Ledged and braced doors are the standard type of shed door. They are formed from a series of boards connected by horizontal ledgers and then braced by diagonal boards, both fixed on the rear of the door.
This ledged and braced bifold door suffered issues with sagging. It is recommended that you don't use a ledged and braced door for bifold doors.
The door type you should use for bifold shed doors is a framed, ledged and braced door. This type of door is stronger and lighter than ledged and braced doors. The solid timber around the full perimeter of the door gives you very good fixing points for the bifold hinges.
As the door isn't relying on door face timber for much strength it can be thinner, whilst still retaining security. This means that the door is lighter and so has less tendency to sag.
Well made framed doors are also more 'torsionally stiff', this means that they have less tendency to warp. Which once again isn't ideal for a relatively complex arrangement such as bifold doors.
The bifold door below has a solid timber frame around the perimeter. It uses three parliament hinges to connect it to the frame and then three standard butt hinges to connect one door to the other.
When building bifold doors you will need to be very clear on your hinge dimensions and pivot points.
This door has a solid frame around the perimeter as well as being braced
As you can see from the shed door plan below the perimeter of the door has a frame made of 4x2 stiles with a 6x2 top rail and 4x1 1/2 mid and bottom rails. The top rail is connected to the stiles with a haunched tenon whilst a bare faced tenon is used for the mid and bottom rails. The cross braces are installed so that the top end is housed directly into the top and mid rail whilst the bottom end is housed into the stile and rail with a stump tenon joint.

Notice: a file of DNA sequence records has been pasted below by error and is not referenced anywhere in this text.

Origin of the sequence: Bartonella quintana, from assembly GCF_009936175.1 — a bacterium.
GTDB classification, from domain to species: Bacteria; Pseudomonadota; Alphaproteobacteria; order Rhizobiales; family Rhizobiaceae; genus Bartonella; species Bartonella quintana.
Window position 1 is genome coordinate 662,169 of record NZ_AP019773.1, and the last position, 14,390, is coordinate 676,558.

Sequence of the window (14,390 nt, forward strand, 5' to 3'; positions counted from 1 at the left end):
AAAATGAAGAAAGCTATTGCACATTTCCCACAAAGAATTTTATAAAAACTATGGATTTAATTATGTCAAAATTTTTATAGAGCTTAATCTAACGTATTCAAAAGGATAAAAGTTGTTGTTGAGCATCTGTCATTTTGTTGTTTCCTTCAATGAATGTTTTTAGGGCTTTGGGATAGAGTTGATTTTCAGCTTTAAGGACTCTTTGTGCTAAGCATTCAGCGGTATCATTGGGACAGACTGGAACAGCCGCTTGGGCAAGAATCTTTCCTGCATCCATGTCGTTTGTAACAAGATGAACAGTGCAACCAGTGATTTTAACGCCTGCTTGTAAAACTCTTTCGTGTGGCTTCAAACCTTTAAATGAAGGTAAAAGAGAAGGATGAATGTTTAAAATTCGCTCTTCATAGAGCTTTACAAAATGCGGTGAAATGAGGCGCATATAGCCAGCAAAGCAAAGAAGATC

General arrangement of framed, ledged and braced door
This arrangement of framing doors allows the use of 1/2" thick facing board without compromising on door strength, which has the benefit of saving on weight.
Bifold doors are an excellent way of creating a large opening (and being able to secure it) in your shed.
Bifold doors don't require expensive or complicated hardware. But do require some detailed planning to get the dimensions and articulation just right.
I recommend that you use framed, ledged and braced doors. This will help you to minimise possible issues with sagging or warping of the doors.